The Importance of Blood Classification

Due to the recent campaigns for blood donors, people have become interested in what type of blood they have—group A or B, Rh-(positive) or Rh-(negative). What does it mean to be of group A or B and why cannot one type of blood be mixed with another?

In order to understand the significance of blood classification, it is necessary to first understand a few simple facts about how blood reacts to various substances with which it comes into contact. If a foreign substance is introduced into the blood stream the blood cells produce a substance which will counteract this foreign substance. For the sake of convenience the foreign substance, whatever it may be, is called an antigen, that substance which is produced by the blood and which serves to eliminate the foreign substance is called an antibody, and the reaction of the one upon the other is called an antigen antibody reaction. Every type of foreign matter which finds its way into the blood stream stimulates a certain antibody to be produced. For example, if the antigen or foreign substance is a poison or toxin the antibody produced is called antitoxin and the reaction in which the antibody removes the antigen is a toxin-antitoxin reaction. If the antigen consists of the cells of a plant or animal, the antibody can be of two types—lysin or agglutinin depending on the type of cell. Lysin splits the foreign cells and makes it easier for the white corpuscles in our blood to eliminate the cells. Agglutinin causes the foreign cells to clump together and thus makes it easier for the white corpuscles to attack them. All these antibodies which are produced in the blood when a foreign substance is introduced and make the person immune or free him from the effects of the foreign matter are called immune antibodies. In addition to these immune antibodies there are antibodies which naturally occur in the blood and there are called normal antibodies.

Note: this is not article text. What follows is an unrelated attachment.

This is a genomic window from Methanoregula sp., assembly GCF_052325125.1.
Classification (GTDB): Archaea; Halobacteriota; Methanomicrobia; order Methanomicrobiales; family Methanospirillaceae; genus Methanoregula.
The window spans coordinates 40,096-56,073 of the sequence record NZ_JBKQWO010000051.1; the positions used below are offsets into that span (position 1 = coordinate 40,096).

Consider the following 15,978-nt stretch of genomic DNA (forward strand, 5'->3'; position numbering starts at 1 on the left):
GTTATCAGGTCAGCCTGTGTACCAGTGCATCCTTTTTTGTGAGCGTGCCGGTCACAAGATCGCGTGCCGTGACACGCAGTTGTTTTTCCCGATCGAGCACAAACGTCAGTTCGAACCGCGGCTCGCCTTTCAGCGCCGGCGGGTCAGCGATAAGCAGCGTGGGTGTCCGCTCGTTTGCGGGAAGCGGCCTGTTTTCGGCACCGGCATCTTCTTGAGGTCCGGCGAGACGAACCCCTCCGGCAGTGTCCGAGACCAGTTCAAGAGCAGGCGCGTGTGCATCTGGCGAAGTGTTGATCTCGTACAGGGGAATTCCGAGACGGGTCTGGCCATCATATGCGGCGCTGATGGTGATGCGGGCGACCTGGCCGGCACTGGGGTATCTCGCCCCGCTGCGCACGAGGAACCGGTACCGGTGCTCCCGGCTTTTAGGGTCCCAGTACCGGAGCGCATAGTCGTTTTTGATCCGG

In 1900 Dr. Karl Landstiener in Vienna experimented with human blood. He noticed by means of the microscope that when he mixed a drop of blood from one person with a drop of blood from another person that agglutination, a clumping together of the cells of blood, sometimes occurred. This clumping did not always occur but only when the blood cells of certain people were mixed with those of other people. He concluded that there are normal antigens and antibodies in the human blood which caused this phenomena. Further investigation of his discoveries verified his findings and further discovered that there are two such normally occurring antigens in the human blood. For sake of convenience these antigens were called A and B.

It was found that a person could have either antigen A or B, both A and B, or neither A nor B. Thus a person who was of blood type A would have antigen A, type B antigen B, type AB antigen A and B, type O neither antigen A nor B. One can see now that if a person were of group A and had antigen A he could not have the corresponding antibody A in his blood stream because his blood would clump together and he would not be able to live. However, a person who has antigen A would have the antibodies of the other blood groups in his blood. Thus the person of group A would have antibody B in his blood and if his blood were given to a person of group B the blood cells would clump together causing the circulation of the person of group B to be hindered and finally cause death.

Many other types of normal antigens have been discovered in the human blood. In 1927 the M and N antigens were discovered. More recent than that, the Rh and Hr antigens were found, and people are further classified into Rh (positive) and Rh (negative).

From the foregoing discussion one can plainly see that it is very important that a person’s blood be classified before he receives a transfusion. This classification must be very accurate because one mistake could cause the death of the person receiving the transfusion.